Life as a student in UK – enlightening, educational & full of surprises

My name is Annika and I am about to start my third year in University of Worcester as a Marketing student.  So I wanted to take a look back and reflect on my experience so far. I think majority of students would agree that first year was an adjustment. I had just had two cap years between graduating high school in Estonia and starting university in England. For those two cap years in my home country I got used to going to work every day. So in England when I learned that lectures were only for 12 hours per week I decided that it was a wonderful idea to start working full time as an assistant manager/barista in a local café. Eventually I realized that there is a reason why they only recommend for students to work maximum 20 to 25 hours per week. At first, I handled the studies and work perfectly but more and more I worked more and more I fell behind on my lecture material. It resulted with me failing one of my modules which means I had to extend my studies for one semester.  You can read more about my first year and how I found my way to UK HERE.

The second year in University of Worcester was more intense compared to the first one, so I decided to take a weekend position as a game operator in the local escape room which allowed me to spend more time concentrating on my studies. I only worked maximum 22 hours a week instead of 35-40 hours and it reflected in my course work. My grades were up and hoping everything goes well I am on my way for 2:1 degree (which means having at least B grade for 3 modules and C grade for 1 module). If you want to take something away from this – try not to get too carried away with the fact that lectures are only for approximately 12 hours per week and you seem to have a lot of free time. You can live comfortably working 20-25 hours a week. Students are expected to do independent work 7 hours per module, so working part time gives you plenty of time to do that.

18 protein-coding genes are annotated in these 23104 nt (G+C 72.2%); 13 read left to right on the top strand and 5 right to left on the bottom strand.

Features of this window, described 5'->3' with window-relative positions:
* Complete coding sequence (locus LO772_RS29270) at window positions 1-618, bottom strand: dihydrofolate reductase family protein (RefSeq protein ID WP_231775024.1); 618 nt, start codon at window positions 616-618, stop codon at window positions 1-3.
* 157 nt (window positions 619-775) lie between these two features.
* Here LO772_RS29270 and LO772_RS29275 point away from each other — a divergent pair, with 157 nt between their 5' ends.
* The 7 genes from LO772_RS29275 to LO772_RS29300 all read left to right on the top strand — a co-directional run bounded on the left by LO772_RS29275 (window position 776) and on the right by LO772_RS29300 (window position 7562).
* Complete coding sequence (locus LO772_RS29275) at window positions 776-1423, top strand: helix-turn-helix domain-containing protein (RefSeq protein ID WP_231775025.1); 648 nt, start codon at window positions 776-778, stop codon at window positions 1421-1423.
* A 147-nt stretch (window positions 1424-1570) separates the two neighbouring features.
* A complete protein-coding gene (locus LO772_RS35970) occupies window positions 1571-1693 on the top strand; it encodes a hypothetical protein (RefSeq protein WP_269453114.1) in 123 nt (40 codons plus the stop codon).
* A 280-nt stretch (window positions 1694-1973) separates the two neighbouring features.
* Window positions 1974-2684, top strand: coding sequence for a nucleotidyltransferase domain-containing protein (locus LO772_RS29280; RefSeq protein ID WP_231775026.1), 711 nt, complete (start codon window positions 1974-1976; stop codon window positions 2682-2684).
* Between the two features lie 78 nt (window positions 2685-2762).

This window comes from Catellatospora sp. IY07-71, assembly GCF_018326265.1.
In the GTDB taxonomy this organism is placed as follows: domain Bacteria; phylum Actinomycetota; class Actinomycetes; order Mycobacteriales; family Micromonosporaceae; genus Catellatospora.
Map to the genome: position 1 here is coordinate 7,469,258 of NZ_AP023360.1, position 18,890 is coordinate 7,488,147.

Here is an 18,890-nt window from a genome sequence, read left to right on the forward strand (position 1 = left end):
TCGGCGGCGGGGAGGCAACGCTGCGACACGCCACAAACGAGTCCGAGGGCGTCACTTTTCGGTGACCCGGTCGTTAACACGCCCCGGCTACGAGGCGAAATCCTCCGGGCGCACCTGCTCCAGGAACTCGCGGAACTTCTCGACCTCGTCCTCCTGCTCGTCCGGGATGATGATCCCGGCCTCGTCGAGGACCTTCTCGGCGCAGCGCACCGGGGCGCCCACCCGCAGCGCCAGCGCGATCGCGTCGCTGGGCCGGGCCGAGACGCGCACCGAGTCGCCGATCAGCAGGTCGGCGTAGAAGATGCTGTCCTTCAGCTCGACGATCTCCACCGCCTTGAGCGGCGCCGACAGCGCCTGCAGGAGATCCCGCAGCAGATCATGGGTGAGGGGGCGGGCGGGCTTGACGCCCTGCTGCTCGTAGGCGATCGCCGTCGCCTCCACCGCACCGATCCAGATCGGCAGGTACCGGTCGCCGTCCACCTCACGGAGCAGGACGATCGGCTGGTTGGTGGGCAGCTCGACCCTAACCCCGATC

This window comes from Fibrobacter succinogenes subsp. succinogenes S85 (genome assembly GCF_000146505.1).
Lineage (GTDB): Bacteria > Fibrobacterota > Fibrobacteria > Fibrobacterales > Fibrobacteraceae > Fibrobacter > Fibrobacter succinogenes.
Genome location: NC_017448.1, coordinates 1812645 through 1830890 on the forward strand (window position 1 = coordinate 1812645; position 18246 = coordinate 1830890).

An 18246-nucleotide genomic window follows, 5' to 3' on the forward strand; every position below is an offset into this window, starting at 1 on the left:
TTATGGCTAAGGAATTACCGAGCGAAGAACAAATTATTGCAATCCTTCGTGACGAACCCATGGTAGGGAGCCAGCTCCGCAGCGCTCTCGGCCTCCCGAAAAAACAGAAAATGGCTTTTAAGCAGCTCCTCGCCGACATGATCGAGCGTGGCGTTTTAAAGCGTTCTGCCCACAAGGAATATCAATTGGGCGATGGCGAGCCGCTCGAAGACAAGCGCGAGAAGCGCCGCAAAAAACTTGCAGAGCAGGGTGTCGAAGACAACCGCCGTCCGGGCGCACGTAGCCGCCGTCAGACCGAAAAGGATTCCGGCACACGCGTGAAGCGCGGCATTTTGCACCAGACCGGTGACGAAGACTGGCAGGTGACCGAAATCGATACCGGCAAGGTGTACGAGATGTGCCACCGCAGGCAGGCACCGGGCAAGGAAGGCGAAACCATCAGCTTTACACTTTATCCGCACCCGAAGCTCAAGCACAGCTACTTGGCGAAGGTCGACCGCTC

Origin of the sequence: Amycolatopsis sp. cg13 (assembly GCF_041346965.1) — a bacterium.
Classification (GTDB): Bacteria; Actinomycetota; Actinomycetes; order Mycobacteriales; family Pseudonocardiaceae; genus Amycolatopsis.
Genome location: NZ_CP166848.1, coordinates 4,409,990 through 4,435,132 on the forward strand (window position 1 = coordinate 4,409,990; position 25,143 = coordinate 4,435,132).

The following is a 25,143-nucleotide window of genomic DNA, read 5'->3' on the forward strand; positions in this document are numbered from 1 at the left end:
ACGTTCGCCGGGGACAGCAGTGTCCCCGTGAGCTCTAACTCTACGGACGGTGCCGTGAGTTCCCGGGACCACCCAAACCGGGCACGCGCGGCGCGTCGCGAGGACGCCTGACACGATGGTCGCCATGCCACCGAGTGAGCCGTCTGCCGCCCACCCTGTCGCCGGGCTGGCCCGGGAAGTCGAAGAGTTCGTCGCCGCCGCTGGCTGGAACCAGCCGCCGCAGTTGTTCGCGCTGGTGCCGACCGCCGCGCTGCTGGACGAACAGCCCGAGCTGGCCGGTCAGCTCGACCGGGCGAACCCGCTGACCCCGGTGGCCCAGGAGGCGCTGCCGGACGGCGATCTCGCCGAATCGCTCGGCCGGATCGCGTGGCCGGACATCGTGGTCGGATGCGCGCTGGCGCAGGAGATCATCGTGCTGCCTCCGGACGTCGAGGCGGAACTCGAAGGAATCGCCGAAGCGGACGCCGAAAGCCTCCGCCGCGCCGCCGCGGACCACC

Since moving to UK I have developed as a person and have made many amazing friends for life. I have picked up a lot of useful skills to help closer to my dream.  A dream, I didn’t realize I had until I was half way through my second year – to  concentrate on marketing and eventually open my own marketing company. In order to do that I changed my course from Business, Marketing and Human Resource Management to single honours Marketing. I am still surprised with my decision to be honest because I tried to learn marketing in Estonia and it was not for me. Maybe it was the teaching style that did not suit me or the workload and approach to the material, but for now branding and social media marketing are my focus. 

As a marketing student in UK my coursework involves theoretical as well as practical parts: research, case studies, journals and group projects. I usually have 4 big assignments per semester. It might not seem like a lot but trust me when I say this – deadlines are there sooner than you can imagine which means if you are not prepared you will have plenty of sleepless nights trying to get your assignments submitted on time. However, each course and assignment is different and therefore requires individual approach which is explained during the lectures and assignment briefings.